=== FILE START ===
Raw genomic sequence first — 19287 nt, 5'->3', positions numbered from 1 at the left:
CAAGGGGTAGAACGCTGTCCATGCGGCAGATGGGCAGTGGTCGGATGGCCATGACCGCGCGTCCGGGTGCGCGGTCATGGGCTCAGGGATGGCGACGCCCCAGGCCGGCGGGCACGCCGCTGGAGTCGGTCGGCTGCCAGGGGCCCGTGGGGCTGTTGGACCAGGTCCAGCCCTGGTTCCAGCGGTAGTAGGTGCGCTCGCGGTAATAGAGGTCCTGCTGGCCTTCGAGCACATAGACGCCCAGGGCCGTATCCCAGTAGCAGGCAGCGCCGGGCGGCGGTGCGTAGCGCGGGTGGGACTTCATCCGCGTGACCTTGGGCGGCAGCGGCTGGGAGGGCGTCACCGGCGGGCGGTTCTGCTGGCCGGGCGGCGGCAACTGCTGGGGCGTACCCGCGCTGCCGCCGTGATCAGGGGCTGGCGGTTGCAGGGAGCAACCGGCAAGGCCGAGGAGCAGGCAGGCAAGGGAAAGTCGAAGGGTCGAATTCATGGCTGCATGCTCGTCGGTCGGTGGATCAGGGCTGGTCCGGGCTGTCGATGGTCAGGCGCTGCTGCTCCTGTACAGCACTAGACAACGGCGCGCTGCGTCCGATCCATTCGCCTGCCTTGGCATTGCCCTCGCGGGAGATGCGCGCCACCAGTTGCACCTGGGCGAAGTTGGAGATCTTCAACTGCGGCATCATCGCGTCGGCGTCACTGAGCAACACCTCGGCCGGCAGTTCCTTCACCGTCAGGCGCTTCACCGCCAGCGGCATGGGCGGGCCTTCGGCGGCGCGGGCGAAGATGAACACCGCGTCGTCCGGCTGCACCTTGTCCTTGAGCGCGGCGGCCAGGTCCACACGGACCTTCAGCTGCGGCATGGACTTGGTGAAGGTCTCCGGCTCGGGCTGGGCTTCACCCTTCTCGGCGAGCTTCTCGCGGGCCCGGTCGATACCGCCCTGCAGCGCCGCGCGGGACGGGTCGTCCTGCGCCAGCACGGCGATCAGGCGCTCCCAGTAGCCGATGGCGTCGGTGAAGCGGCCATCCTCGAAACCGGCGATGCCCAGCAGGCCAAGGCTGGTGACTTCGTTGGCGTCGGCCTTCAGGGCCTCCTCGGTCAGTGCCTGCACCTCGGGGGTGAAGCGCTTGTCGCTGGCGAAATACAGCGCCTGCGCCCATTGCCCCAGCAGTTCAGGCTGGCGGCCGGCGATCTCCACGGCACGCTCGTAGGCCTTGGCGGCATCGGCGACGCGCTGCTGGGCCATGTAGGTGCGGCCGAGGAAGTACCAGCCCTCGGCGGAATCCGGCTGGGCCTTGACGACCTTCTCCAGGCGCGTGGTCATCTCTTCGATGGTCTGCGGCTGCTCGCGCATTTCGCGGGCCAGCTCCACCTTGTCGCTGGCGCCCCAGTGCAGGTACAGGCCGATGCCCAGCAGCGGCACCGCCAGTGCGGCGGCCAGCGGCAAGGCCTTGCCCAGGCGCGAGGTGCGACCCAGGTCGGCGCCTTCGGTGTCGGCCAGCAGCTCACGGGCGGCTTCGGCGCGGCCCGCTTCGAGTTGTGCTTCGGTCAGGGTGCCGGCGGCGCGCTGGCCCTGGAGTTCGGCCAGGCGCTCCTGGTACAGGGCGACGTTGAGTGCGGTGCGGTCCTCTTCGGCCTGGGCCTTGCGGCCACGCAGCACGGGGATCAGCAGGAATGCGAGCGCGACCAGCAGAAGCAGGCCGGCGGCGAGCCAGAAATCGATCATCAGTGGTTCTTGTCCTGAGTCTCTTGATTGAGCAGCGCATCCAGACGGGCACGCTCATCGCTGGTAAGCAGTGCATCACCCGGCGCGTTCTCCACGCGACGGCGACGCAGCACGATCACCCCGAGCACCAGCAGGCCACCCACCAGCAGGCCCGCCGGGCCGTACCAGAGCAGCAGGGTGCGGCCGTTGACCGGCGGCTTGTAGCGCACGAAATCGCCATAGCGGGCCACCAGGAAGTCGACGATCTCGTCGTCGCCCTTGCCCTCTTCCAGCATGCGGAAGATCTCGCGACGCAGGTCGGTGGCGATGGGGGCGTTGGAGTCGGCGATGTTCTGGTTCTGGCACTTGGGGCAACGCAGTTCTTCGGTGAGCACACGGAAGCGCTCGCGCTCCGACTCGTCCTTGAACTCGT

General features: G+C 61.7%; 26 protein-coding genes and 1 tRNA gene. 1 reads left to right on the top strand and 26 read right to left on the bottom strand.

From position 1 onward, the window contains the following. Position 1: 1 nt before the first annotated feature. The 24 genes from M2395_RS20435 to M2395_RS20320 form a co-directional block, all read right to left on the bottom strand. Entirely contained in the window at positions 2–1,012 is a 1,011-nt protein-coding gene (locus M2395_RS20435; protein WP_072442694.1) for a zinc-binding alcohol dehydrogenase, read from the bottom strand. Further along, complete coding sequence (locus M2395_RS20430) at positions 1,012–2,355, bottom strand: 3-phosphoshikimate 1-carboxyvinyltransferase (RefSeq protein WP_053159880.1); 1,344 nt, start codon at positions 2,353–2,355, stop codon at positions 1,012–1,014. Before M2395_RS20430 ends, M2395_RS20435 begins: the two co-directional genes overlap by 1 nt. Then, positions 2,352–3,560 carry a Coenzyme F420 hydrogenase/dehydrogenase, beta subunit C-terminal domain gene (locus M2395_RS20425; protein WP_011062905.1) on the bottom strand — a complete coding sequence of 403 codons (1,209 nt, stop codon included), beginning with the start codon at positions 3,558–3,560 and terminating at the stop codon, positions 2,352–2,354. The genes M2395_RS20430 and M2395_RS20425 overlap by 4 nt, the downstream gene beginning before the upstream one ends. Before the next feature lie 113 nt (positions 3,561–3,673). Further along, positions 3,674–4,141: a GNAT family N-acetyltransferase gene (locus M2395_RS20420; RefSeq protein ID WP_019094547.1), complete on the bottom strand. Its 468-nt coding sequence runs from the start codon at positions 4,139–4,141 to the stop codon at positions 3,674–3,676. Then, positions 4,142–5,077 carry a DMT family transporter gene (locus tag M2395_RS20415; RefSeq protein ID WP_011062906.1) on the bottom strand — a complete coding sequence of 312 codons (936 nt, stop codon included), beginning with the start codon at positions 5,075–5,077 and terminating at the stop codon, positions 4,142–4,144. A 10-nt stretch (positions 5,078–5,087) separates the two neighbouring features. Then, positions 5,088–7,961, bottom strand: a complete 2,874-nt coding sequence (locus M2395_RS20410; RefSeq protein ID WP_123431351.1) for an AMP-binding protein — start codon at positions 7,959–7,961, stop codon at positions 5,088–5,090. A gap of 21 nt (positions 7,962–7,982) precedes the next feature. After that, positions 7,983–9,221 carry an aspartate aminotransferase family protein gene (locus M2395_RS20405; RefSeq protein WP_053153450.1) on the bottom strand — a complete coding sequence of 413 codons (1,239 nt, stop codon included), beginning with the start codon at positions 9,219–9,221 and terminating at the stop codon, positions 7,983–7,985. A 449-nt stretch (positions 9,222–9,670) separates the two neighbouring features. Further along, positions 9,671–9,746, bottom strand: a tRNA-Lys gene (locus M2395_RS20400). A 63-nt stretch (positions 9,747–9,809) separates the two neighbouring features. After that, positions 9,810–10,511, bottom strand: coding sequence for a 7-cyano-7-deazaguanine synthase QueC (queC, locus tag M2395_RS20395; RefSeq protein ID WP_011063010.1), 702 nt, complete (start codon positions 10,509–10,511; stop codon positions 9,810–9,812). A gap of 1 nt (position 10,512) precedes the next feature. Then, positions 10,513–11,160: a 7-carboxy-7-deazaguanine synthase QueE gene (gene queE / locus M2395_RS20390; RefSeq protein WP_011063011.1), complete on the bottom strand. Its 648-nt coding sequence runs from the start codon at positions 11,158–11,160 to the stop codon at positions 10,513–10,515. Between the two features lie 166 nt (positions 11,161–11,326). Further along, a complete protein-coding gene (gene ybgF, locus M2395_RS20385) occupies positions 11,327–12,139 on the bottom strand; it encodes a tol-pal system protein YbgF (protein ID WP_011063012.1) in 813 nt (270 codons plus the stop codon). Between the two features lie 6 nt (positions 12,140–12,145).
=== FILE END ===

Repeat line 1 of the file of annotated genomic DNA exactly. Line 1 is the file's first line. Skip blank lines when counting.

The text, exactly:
Raw genomic sequence first — 19287 nt, 5'->3', positions numbered from 1 at the left: